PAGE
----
Don’t worry if you haven’t “met” any of these characters before, the narrative is telling us everything we need to know about them: what tribe they come from.  For His own glory, God is raising up people who have served Him faithfully to either personally carry out His will — as with Ehud killing the king — or by giving someone like Deborah, the only female judge, a prophecy about how Israel can be victorious in battle.  This trend will continue: you won’t have heard of any of these judges before their part in the story. That’s just the way the narrative is set up right now.  It will be this way until Samuel in the book of 1 Samuel (Ruth takes place during this same period).

Keep in mind that when we use the word “judge” in this story, we don’t necessarily envision a person who interprets the law as a judge does today (though in Deborah’s case this is accurate).  We mean a tribal leader or warlord — someone who can bring the tribes together for the purpose of winning in battle.  In Deborah’s story (she’s from the tribe of Issachar according to Jewish tradition, the story didn’t say explicitly), she united the warriors from the clans of Zebulun and Naphtali to gain victory over the evil king, using the warrior Barak as her “general.”  I hope that helps clear up what Judges is about.

Q. (4:14-16): I notice that when the Israelites defeat their challengers, it is by no strength of their own, it is by God’s power that they are victorious.  Believing in someone so much that you know they will fight and win for you is awesome.  But, how about their self-esteem?  It’s kind of like having someone fight your battles for you, you rely on them instead of getting stronger yourself.  Does this sound like something God wants from us?  In verse 23, we see that Israel was on the side of God and get a feeling that God is pleased.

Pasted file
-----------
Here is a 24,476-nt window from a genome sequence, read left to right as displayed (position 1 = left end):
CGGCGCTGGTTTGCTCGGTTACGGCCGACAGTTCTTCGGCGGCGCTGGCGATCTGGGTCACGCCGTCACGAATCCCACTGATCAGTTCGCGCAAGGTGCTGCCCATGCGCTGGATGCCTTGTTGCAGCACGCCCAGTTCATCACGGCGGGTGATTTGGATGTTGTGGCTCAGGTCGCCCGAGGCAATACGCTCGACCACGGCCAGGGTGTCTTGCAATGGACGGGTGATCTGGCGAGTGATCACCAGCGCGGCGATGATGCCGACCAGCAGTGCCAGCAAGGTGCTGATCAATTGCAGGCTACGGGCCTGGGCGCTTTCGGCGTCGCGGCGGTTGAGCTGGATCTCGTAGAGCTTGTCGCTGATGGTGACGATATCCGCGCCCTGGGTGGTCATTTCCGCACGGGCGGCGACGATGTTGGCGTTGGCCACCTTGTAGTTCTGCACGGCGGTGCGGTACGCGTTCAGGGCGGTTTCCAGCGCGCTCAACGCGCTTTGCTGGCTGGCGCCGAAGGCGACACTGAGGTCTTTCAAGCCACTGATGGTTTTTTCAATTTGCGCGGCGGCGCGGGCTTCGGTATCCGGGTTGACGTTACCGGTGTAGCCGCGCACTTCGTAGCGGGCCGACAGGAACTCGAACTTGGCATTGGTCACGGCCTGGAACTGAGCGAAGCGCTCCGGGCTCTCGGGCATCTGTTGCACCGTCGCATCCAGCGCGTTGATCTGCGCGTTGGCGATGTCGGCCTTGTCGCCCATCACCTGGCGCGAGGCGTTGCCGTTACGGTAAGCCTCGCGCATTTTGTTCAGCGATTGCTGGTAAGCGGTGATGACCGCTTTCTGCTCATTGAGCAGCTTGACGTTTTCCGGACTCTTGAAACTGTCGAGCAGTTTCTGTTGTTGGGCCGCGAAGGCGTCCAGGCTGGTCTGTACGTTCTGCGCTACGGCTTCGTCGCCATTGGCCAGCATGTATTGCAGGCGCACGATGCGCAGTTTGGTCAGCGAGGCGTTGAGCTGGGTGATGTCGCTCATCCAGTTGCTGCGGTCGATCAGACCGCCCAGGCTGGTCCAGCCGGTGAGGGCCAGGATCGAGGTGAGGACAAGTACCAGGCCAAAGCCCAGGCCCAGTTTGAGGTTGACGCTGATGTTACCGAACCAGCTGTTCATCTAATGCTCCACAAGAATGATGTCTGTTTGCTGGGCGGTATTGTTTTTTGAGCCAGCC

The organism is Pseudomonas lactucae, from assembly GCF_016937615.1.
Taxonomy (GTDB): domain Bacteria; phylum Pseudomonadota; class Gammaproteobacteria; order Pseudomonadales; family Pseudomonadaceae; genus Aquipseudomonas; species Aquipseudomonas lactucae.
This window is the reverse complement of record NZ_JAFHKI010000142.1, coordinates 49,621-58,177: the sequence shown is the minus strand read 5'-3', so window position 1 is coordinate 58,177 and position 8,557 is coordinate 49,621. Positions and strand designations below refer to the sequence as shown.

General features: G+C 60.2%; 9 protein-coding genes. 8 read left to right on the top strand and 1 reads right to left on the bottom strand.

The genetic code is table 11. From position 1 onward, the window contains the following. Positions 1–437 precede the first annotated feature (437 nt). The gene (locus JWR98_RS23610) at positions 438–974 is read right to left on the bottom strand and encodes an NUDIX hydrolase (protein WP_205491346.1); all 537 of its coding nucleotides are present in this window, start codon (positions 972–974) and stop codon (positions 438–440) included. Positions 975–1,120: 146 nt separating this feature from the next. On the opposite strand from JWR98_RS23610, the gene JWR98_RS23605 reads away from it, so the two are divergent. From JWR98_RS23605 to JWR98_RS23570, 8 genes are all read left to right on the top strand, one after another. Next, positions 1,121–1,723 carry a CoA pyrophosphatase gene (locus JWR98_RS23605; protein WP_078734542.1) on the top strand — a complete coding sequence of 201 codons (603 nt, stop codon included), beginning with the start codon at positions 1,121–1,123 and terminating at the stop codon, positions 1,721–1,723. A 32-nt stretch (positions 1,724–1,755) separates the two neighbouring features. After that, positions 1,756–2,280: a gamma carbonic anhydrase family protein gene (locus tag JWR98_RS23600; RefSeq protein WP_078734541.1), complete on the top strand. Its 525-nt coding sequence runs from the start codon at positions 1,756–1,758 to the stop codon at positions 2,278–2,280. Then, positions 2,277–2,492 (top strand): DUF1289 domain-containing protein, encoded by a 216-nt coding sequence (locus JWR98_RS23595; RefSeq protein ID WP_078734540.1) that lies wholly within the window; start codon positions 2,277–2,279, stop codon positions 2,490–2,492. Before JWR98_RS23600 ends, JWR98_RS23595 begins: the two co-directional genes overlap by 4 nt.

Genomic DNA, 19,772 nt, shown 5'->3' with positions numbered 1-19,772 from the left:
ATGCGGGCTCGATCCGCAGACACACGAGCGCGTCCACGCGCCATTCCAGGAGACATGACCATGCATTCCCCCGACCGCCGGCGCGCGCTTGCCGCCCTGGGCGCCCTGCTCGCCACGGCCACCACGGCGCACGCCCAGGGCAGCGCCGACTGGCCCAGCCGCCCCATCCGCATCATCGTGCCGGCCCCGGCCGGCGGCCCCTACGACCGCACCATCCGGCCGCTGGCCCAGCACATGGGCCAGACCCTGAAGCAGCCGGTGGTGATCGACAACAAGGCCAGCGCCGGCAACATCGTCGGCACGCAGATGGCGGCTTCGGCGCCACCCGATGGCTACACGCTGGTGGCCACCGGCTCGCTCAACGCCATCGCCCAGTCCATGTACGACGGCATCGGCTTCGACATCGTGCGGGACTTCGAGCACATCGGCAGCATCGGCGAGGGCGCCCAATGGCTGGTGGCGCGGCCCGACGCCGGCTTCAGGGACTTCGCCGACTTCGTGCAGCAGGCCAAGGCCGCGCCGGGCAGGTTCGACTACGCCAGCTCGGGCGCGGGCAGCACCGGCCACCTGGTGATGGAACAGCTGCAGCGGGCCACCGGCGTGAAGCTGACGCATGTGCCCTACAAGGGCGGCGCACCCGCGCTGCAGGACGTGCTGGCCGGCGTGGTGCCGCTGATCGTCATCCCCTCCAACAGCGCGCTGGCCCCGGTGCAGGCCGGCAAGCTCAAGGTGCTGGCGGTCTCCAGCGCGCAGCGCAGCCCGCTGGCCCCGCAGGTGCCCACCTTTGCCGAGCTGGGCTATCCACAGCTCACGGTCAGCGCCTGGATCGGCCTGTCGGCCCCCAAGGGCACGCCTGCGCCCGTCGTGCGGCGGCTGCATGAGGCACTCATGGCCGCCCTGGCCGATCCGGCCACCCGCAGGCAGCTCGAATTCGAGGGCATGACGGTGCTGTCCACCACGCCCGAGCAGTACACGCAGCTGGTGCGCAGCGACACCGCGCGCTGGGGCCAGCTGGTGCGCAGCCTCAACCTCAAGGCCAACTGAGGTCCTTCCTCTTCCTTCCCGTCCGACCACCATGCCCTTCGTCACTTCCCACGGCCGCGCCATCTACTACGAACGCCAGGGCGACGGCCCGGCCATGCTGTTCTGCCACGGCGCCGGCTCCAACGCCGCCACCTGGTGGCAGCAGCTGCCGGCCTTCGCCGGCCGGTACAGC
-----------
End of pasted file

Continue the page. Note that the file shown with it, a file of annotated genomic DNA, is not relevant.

A. Don’t forget, God’s response in each of these situations is a response to the people crying out for deliverance, and God acts.  How He chooses to do so is up to Him.  But, ultimately, that was the deal He set up with the people: if they trusted Him, and did what He ordered, He would make them victorious.  These battles still have to be won by His people, but God is providing assurance that it will be, often by “tilting” the battle in Israel’s favor as He did here (4:15).

Q. (5:7): We haven’t really seen God use a woman as a leader or have a major role — except for the smaller roles of Sarah and Miriam.  Any reason why He chose to now?  Here she is called the “Mother of Israel.”